Choosing when to come out is a difficult decision. While some people know that they’re queer — and feel ready to share that — from a very young age, others wait until much later in life. But for many, going to college and having space away from home (and from high school) provides a moment of clarity and empowerment. It’s not unusual to use the holiday season as your time to come out. Often people are in high spirits because of the holidays, you have a lot of people you care about gathered together, and, perhaps most crucially, you feel like you have your support network of friends, whether from high school or college, to fall back on.
But coming out, for some people, still requires some planning — and a lot of thought. Now, coming out is incredibly personal, so if any of this advice doesn’t ring true to you, you should feel confident going your own way. But in broad strokes, these are some considerations to bear in mind. Because coming out during the holidays can be great, but that doesn’t mean it’s simple.
Make sure you’re ready
Firstly, there’s no shame in waiting to come out to your family. You should only come out when you feel comfortable, when you want to do it, and when you feel like it will be a constructive or an important thing to do. For some people, that might be the minute they realize that they’re queer — for others, it may be never. If you don’t feel like this is the right year, the right time, or just the right situation, that’s totally your call. It doesn’t make you ashamed or embarrassed, it just means that you’re protecting yourself. And that’s important.
Remember that you don’t have to come out to everyone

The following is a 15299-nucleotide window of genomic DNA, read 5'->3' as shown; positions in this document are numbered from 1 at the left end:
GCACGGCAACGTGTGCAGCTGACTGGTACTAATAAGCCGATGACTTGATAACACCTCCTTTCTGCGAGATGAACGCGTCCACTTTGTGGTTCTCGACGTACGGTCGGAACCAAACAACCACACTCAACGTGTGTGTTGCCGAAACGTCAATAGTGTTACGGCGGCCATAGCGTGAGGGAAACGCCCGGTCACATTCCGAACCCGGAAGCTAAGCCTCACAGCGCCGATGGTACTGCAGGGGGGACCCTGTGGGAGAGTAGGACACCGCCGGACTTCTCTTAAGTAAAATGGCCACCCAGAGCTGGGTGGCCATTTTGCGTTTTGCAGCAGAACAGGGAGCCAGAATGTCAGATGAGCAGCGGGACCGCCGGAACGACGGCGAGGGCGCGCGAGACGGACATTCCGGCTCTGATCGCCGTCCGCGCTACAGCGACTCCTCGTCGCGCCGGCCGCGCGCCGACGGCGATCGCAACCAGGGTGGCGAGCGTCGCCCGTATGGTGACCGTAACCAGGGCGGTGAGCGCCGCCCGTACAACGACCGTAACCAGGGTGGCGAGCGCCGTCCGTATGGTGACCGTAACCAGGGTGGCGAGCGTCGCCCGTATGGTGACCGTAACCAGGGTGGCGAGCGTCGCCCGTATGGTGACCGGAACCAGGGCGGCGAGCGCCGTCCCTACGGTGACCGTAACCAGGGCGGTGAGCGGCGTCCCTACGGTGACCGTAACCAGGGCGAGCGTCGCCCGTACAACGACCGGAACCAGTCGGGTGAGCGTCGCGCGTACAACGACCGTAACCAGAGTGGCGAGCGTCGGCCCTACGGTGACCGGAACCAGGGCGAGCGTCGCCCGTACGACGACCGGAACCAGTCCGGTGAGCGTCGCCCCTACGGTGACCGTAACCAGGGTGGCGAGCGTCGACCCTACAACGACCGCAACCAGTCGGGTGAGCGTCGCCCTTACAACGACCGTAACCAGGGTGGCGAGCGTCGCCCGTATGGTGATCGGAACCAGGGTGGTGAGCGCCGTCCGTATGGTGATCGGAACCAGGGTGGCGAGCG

If you’re coming home to a huge Thanksgiving or Christmas dinner filled with dozens of aunts, cousins, and everyone in between, it can be incredibly intimidating. There may be some people with whom you feel more comfortable than others — and some people who you want to completely avoid. Just remember that coming out to one person doesn’t have to mean coming out to everyone. Maybe you just want to talk to your parents, maybe you trust your cousin Jenny not to tell anyone else if you don’t want her to, maybe you want to avoid your mother knowing at all costs. That’s OK. For some people, coming out to someone — anyone — in their family can feel incredibly cathartic and rewarding. Sharing your experience and getting acceptance from someone to whom you’re related— even if it’s only a single person — can be a huge, positive step. Sometimes, you just need that reassurance. If you just want to start with one person or a couple of people, that’s a great way to ease your way into it, just make sure that you’re choosing people you trust.
Choose your timing
Once you’ve decided who you want to tell, you’re going to have to pick your timing. A lot of the timing is about how you want the conversation to go. Do you want it to be a big, sit-down, in-depth conversation? Or do you want to just mention something about your significant other in passing so they get the message? There’s no right or wrong answer — you can say as much or as little as you want, you can make it as serious or breezy as you want. But, obviously, if you’re hoping to have a real conversation about it, then you probably don’t want to mention it midway through them cooking a meal for 20 people. Envision how you want it to go and choose your timing accordingly.
Be prepared for questions
Maybe you have a little explanation all worked out or may you’re hoping you can just say something casually — but a lot of us don’t consider what happens after we say our piece. The truth is, you’ll probably get some questions. In fact, you may get a lot of questions — and not all of them appropriate. People can be weirdly invasive or inconsiderate when you start talking about your personal life. But here’s the important thing to remember: you don’t have to answer any questions you’re not comfortable with. You don’t have to answer any questions at all. That’s totally up to you — it’s just good to know that they might start coming and to prepare yourself for them. Just remember, you’re in control.
Coming out is a deeply personal decision — and a deeply personal experience. Ultimately, it should only be when you feel ready and on your terms. But if you’re going to take advantage of the holiday season, make sure that you pick your timing — and your people — wisely. Always remember that you can put yourself first.
Originally posted on Bellesa Collective